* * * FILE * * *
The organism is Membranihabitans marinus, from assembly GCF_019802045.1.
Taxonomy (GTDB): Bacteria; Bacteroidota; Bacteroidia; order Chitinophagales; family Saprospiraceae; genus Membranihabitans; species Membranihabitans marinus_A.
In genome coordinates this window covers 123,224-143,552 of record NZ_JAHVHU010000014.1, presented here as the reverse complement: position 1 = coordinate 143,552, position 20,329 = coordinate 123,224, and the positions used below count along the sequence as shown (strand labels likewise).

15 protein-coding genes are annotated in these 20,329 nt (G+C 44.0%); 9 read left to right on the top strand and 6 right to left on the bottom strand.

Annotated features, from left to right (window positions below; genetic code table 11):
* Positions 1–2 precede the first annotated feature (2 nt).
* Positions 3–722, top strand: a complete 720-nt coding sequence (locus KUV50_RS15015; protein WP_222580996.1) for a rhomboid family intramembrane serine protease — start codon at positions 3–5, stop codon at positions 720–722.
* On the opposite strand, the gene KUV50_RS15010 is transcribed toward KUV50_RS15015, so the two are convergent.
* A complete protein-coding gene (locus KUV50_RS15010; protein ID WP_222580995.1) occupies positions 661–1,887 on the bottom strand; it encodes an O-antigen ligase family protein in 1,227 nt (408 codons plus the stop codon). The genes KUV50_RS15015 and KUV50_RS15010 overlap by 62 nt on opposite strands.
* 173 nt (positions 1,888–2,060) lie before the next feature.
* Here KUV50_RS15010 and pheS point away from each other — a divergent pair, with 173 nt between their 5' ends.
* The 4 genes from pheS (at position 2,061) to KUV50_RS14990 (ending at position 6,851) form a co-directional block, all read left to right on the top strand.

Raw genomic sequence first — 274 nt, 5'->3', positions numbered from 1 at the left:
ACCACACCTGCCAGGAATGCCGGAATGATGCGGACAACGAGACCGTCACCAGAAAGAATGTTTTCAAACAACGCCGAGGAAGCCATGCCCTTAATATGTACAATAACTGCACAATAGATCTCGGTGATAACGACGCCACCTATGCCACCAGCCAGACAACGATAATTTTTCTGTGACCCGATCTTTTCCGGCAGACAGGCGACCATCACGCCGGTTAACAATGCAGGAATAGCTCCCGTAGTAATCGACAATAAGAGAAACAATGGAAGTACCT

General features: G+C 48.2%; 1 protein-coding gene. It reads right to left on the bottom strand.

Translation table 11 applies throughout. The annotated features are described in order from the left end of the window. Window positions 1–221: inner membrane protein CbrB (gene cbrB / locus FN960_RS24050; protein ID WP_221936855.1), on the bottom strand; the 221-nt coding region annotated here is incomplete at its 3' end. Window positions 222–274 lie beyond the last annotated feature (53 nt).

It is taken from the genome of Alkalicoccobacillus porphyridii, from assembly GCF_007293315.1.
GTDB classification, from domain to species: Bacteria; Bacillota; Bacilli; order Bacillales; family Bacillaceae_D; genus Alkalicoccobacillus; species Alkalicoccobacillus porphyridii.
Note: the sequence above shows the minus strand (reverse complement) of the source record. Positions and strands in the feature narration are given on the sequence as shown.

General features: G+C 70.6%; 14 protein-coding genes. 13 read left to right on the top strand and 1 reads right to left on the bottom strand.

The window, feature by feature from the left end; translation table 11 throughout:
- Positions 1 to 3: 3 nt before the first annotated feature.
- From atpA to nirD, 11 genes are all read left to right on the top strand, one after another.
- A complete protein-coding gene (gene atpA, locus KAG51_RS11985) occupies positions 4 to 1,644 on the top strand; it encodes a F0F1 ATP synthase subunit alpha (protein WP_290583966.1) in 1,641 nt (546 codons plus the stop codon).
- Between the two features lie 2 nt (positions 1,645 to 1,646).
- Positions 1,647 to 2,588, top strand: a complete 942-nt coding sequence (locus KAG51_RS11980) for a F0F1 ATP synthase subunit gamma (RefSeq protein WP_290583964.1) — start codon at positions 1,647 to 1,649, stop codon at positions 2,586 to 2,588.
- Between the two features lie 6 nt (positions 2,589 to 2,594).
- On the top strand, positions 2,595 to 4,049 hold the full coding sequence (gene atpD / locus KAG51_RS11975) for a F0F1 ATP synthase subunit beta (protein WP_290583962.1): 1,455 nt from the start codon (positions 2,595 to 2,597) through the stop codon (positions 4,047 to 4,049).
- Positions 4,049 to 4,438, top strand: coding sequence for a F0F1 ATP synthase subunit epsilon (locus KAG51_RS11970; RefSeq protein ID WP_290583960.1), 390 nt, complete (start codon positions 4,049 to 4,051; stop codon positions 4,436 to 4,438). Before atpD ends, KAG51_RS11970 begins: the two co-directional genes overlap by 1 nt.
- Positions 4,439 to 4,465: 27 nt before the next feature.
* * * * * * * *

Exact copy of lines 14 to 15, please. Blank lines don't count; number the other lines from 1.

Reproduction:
ACCACACCTGCCAGGAATGCCGGAATGATGCGGACAACGAGACCGTCACCAGAAAGAATGTTTTCAAACAACGCCGAGGAAGCCATGCCCTTAATATGTACAATAACTGCACAATAGATCTCGGTGATAACGACGCCACCTATGCCACCAGCCAGACAACGATAATTTTTCTGTGACCCGATCTTTTCCGGCAGACAGGCGACCATCACGCCGGTTAACAATGCAGGAATAGCTCCCGTAGTAATCGACAATAAGAGAAACAATGGAAGTACCT

General features: G+C 48.2%; 1 protein-coding gene. It reads right to left on the bottom strand.